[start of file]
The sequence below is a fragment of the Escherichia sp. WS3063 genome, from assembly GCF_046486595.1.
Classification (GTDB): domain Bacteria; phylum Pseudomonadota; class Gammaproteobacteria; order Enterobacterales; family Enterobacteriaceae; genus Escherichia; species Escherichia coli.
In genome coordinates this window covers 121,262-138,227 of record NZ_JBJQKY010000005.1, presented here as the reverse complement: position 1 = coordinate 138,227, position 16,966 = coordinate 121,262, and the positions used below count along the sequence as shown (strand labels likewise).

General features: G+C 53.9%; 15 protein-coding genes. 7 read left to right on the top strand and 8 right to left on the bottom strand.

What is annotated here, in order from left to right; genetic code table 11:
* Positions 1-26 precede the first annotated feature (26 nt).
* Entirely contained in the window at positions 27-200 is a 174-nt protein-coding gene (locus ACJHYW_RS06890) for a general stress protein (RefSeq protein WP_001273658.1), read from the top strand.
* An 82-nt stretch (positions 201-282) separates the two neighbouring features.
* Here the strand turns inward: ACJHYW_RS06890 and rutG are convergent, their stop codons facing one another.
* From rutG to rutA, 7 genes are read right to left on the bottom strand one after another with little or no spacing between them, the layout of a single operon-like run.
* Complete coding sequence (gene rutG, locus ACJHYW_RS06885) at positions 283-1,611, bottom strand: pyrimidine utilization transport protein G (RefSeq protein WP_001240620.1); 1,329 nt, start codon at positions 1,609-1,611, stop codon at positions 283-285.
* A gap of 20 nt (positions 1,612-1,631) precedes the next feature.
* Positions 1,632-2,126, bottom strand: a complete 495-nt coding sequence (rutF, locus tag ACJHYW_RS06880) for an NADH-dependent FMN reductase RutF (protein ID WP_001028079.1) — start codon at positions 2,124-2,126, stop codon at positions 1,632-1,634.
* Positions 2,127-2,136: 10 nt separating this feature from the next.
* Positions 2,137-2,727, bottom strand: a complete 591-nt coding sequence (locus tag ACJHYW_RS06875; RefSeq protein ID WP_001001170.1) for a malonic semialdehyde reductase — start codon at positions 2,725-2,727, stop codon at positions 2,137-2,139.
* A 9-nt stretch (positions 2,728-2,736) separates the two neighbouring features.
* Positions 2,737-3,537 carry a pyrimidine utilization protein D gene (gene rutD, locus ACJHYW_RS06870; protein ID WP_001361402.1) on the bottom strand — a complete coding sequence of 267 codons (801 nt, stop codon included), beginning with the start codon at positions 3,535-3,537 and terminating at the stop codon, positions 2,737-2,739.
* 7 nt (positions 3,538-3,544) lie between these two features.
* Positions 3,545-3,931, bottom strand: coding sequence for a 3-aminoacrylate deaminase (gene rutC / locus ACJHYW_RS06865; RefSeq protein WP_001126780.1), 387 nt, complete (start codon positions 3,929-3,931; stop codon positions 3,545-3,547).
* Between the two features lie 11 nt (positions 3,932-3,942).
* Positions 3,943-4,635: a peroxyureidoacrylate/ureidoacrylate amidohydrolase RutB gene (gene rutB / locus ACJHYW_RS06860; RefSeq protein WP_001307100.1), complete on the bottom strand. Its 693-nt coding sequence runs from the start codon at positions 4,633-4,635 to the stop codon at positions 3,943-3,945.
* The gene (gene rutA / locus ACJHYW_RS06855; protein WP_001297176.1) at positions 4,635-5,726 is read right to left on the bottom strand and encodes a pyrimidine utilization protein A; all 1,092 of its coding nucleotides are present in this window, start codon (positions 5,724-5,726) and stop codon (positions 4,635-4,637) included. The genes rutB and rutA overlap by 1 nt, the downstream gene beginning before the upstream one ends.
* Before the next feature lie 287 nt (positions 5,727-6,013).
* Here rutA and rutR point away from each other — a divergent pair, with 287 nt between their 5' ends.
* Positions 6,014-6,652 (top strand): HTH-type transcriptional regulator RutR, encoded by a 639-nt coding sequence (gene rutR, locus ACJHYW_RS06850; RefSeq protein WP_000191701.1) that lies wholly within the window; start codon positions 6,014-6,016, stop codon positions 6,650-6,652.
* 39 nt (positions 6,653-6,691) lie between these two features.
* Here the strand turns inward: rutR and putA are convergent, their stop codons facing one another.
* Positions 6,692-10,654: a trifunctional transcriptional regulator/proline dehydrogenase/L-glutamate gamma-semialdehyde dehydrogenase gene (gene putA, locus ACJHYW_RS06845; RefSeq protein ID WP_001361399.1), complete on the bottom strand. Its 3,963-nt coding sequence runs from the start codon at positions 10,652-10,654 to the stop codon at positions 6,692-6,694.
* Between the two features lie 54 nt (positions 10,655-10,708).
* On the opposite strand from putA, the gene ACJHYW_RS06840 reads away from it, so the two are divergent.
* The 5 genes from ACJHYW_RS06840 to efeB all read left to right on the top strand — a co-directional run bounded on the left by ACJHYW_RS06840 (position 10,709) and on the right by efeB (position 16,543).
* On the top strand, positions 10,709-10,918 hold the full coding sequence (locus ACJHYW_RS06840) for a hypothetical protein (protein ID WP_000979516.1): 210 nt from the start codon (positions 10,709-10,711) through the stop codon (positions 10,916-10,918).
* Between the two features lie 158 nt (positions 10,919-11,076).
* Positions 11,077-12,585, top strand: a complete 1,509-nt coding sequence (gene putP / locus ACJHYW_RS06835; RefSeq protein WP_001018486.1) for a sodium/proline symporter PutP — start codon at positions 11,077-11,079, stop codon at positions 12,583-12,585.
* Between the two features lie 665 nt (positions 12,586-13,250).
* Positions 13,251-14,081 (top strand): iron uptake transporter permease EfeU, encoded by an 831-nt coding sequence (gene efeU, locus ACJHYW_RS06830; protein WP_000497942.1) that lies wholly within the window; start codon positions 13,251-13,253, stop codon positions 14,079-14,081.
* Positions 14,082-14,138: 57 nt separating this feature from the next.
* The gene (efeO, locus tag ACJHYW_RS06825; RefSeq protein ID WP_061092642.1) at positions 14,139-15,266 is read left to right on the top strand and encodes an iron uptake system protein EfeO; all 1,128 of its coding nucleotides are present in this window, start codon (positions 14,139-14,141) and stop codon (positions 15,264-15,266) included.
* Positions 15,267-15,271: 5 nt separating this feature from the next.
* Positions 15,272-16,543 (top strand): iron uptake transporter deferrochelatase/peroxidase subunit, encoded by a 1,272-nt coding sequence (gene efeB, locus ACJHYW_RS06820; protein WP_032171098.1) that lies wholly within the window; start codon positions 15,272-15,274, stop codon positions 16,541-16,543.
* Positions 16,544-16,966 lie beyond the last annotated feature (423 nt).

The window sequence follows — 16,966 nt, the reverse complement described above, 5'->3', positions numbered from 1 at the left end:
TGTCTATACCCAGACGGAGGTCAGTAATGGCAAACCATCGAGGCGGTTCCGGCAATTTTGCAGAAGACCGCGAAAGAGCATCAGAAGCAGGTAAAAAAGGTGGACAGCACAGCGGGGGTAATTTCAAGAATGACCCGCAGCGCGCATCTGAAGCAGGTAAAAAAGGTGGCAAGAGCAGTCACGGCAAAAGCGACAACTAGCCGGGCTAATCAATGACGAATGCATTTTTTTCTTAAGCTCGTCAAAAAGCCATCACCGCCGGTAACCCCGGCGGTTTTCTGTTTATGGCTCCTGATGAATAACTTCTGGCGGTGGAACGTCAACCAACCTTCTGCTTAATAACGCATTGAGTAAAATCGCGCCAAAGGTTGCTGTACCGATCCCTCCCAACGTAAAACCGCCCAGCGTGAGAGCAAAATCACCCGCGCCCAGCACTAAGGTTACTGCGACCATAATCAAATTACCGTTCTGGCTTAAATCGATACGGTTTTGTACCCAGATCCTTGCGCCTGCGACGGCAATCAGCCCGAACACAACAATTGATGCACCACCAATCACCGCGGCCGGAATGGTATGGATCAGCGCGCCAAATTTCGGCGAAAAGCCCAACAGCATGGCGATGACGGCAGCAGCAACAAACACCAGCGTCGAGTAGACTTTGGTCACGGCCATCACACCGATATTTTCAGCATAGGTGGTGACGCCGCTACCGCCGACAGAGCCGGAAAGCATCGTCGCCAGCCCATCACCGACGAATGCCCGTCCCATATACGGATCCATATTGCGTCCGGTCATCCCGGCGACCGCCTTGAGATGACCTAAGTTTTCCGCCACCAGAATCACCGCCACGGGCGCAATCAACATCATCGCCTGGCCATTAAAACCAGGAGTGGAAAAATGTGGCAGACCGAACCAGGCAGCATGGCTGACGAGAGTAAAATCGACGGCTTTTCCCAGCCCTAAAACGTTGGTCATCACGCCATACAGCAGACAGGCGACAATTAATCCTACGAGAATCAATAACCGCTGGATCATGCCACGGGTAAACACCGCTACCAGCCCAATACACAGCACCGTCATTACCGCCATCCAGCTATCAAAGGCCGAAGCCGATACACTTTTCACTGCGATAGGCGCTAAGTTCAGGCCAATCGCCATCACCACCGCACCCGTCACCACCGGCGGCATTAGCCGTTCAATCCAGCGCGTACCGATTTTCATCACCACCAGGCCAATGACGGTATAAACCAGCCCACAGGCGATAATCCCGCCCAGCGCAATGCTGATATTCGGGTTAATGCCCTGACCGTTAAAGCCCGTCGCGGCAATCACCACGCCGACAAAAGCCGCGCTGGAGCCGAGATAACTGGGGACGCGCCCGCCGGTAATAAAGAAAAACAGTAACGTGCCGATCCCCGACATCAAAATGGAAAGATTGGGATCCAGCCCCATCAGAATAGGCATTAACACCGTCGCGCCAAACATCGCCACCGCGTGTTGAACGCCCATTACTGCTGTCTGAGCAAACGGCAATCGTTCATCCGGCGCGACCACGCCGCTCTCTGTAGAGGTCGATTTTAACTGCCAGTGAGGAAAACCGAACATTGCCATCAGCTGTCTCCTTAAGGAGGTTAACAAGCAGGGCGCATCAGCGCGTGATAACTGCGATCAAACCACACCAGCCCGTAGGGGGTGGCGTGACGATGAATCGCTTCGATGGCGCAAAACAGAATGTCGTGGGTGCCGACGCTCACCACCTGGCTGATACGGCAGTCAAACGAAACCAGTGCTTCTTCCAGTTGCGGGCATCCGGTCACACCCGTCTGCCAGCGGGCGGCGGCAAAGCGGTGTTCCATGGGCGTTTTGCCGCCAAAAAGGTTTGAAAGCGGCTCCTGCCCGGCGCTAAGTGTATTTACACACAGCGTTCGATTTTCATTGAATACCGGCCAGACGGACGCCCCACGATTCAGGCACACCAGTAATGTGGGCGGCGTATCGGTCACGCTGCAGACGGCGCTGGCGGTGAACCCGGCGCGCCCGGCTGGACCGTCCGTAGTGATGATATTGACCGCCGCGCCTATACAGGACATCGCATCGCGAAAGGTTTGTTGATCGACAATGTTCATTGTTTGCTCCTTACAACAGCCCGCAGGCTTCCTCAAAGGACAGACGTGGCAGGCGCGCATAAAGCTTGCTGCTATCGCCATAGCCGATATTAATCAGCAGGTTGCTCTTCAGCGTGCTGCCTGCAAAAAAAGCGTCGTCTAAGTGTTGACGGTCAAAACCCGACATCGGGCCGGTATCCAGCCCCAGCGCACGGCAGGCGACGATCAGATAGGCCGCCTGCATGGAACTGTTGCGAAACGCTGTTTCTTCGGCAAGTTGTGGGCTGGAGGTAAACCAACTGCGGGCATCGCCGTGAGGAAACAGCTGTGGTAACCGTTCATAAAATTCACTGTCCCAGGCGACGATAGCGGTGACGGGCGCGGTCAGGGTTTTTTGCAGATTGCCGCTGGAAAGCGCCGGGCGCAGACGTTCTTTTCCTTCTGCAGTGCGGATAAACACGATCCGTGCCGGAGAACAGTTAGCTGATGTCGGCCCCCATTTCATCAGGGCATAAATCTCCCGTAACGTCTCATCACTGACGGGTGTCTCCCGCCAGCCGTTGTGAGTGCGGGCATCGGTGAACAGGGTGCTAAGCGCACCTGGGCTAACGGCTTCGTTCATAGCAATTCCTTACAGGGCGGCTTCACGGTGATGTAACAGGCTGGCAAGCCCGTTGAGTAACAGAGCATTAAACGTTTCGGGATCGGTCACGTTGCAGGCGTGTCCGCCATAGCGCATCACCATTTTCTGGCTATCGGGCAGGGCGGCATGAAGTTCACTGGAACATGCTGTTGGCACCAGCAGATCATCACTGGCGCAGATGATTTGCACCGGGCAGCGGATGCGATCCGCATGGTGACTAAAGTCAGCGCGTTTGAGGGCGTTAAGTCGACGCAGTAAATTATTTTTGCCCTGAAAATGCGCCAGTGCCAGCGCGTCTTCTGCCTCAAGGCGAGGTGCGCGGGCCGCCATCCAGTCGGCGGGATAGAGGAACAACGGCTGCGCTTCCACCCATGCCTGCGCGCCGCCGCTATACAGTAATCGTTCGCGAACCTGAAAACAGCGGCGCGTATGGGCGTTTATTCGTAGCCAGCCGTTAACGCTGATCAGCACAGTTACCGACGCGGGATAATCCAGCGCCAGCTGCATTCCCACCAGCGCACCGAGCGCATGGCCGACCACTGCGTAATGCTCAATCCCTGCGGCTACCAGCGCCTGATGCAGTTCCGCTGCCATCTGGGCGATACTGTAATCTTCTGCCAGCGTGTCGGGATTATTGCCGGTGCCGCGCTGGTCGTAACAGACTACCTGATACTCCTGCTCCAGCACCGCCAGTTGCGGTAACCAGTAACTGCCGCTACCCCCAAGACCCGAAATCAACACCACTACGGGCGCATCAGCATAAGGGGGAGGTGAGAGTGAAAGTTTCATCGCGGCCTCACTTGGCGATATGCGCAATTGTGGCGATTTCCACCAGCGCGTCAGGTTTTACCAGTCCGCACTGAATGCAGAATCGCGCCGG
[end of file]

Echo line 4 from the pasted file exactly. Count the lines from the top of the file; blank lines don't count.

General features: G+C 53.9%; 15 protein-coding genes. 7 read left to right on the top strand and 8 right to left on the bottom strand.